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Supreme Court Sides with Baker Who Refused to Make Cake for Same-Sex Wedding
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Jack Phillips. Photo courtesy of The New Guards.

Summary: In a narrow ruling, the Supreme Court said that Masterpiece Cake in Denver was allowed to not make a personalized wedding cake for a same-sex couple. 

On Monday, the Supreme Court announced their decision that Masterpiece Cake in Denver, Colorado could not be forced to make a special cake for a same-sex wedding. The high court made sure to note that this decision was narrow and did not apply to the broader topic of honoring same-sex marriage vs. preserving religious freedom.


The case stemmed from an incident in 2012. David Mullins and Charlie Craig entered Masterpiece Cakes in Denver to order a special cake for their upcoming wedding. The owner Jack Phillips offered to sell them a generic cake, but after learning it was a same-sex union, he told them that he could not create a personalized pastry for them. Angered, the couple reported Phillips to Colorado’s Civil Rights Commission.

The state of Colorado and the Civil Rights Commission ruled in favor of the couple, stating that Phillips did not have the right to discriminate against gay people; and Phillips appealed the case. Until the Supreme Court made its ruling, he had refused to sell any wedding cakes in the meantime, and he said this cost him almost 40% of his business.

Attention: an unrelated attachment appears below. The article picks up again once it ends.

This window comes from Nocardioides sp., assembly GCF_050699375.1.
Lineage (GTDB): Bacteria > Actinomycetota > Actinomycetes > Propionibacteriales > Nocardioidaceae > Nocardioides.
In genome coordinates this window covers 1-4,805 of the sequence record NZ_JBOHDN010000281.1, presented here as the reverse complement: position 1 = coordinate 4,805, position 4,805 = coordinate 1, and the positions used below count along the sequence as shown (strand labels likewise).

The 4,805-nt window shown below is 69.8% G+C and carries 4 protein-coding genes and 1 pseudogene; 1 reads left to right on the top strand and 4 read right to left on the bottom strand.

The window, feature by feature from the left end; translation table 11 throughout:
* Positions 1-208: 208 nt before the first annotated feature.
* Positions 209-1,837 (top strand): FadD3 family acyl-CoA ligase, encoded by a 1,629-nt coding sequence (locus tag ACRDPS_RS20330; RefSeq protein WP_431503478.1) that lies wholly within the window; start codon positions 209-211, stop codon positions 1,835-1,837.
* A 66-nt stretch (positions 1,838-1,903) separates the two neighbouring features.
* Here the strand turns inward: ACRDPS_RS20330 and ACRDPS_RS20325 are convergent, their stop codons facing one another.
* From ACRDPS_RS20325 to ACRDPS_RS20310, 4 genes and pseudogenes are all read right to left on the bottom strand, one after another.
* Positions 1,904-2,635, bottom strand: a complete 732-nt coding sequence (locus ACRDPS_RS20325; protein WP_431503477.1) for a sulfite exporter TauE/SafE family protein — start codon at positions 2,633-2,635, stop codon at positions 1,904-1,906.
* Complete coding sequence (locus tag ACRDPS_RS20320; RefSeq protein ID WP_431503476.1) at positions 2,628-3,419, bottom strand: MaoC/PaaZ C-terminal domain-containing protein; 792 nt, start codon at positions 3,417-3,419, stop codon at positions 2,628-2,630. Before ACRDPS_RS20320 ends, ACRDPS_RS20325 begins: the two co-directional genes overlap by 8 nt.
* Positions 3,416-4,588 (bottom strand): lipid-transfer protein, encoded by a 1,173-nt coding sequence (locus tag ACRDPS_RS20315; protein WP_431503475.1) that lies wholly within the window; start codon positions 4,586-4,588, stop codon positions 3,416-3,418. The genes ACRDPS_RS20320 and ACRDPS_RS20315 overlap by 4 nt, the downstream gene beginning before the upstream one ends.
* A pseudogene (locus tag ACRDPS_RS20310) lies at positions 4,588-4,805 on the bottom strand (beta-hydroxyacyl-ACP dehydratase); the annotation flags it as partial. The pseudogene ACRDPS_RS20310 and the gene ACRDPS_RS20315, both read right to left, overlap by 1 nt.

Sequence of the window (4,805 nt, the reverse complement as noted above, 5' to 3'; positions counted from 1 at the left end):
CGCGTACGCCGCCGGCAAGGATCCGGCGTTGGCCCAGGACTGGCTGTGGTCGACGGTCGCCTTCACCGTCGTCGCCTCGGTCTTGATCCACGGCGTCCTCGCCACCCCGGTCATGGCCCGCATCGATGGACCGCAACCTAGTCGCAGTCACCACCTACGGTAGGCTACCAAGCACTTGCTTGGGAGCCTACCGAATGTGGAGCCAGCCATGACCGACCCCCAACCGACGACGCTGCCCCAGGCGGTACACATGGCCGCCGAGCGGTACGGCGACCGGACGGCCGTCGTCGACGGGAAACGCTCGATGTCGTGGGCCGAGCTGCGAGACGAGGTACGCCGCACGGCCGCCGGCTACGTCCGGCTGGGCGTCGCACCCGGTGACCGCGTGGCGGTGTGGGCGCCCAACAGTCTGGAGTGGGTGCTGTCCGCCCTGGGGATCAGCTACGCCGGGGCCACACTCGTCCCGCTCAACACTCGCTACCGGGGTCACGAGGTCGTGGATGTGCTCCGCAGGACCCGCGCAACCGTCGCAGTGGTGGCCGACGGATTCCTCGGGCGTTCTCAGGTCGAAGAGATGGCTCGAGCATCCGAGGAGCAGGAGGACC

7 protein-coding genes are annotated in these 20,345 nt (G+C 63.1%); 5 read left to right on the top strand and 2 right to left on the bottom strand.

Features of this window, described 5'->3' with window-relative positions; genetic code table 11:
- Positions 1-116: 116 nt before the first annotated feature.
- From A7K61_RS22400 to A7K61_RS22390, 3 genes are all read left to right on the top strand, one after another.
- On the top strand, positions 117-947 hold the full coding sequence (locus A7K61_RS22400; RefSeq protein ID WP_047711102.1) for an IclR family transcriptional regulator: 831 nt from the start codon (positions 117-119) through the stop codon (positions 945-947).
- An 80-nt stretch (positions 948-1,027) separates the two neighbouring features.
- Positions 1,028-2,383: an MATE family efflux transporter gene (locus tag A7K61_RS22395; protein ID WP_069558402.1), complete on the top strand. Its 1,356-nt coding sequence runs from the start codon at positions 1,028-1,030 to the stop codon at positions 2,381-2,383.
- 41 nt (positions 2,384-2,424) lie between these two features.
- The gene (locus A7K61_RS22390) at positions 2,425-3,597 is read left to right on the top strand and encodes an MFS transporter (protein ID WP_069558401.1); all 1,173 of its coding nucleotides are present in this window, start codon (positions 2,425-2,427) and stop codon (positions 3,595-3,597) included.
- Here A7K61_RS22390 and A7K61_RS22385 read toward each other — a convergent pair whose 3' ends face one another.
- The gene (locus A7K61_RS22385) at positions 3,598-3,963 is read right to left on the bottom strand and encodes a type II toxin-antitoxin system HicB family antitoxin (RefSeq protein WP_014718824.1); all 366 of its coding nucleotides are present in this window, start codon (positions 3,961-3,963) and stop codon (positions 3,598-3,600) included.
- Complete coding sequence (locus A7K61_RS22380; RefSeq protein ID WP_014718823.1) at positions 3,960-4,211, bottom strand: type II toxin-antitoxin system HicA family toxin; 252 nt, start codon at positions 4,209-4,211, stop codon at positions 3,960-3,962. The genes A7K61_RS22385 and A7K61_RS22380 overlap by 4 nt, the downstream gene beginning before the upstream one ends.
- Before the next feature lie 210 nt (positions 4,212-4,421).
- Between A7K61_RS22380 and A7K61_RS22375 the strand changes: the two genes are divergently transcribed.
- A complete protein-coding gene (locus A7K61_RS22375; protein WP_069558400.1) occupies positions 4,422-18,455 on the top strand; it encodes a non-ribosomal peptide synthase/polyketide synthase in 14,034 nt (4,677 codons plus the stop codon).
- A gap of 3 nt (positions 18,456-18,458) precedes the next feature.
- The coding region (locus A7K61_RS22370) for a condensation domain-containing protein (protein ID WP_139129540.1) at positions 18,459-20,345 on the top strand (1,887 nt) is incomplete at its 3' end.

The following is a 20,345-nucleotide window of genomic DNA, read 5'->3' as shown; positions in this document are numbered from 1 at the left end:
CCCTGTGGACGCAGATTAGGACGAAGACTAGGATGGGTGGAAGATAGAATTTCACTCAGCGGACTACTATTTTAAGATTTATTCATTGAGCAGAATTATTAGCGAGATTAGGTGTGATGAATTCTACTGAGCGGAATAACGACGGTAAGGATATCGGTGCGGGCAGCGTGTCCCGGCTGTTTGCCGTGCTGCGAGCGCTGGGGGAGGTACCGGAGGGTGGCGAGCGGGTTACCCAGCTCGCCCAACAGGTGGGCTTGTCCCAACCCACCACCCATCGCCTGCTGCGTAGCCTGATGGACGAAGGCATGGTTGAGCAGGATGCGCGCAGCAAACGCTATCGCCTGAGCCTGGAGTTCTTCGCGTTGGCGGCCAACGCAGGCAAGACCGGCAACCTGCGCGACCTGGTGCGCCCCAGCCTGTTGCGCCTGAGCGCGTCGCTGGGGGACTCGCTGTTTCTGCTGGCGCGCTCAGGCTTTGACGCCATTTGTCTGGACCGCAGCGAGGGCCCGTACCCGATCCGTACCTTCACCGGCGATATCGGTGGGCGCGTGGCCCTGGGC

On Monday, the Supreme Court ruled 7-2 in favor of Phillips’ bakery. In a narrow opinion based only on the facts of this particular case, they said that Phillips did not have to make a cake for Mullins and Craig. The Supreme Court said in this instance Colorado had been hostile to Phillips’ religious views and had not given him a fair hearing.

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“These disputes must be resolved with tolerance, without undue disrespect to sincere religious beliefs, and without subjecting gay persons to indignities when they seek goods and services in an open market,” Justice Anthony Kennedy wrote.

Phillips said that his bakery was run based on his religious views. For instance, he refused to celebrate Halloween and closed on Sunday.

“Government hostility toward people of faith has no place in our society, yet the state of Colorado was openly antagonistic toward Jack’s religious beliefs about marriage. The court was right to condemn that,” Phillips’ attorney Kristen Waggoner, senior counsel with the Alliance Defending Freedom, told NBC News. 

In 2015, the Supreme Court ruled that same-sex marriage was allowed in every state, and since then, there have been numerous couples who have tried to order wedding services but have been denied by businesses who said that providing goods or services to a same-sex wedding violated their religious beliefs. This case will not set precedent for other businesses that were sued by LGBTQ couples, and many cases are still pending nationwide in lower courts.

The ACLU represented Mullins and Craig, and they stated on Monday that the Supreme Court did not rule in favor of discrimination but had only ruled on these particular circumstances.

“The Supreme Court today reaffirmed the core principle that businesses open to the public must be open to all. … The court did not accept arguments that would have turned back the clock on equality by making our basic civil rights protections unenforceable, but reversed this case based on concerns specific to the facts here,” the ACLU stated.

Liberal justices Ruth Bader Ginsburg and Sonia Sotomayor dissented on this case, and Kennedy had written the opinion of the majority.

What do you think of the outcome of this case? Let us know in the comments below.


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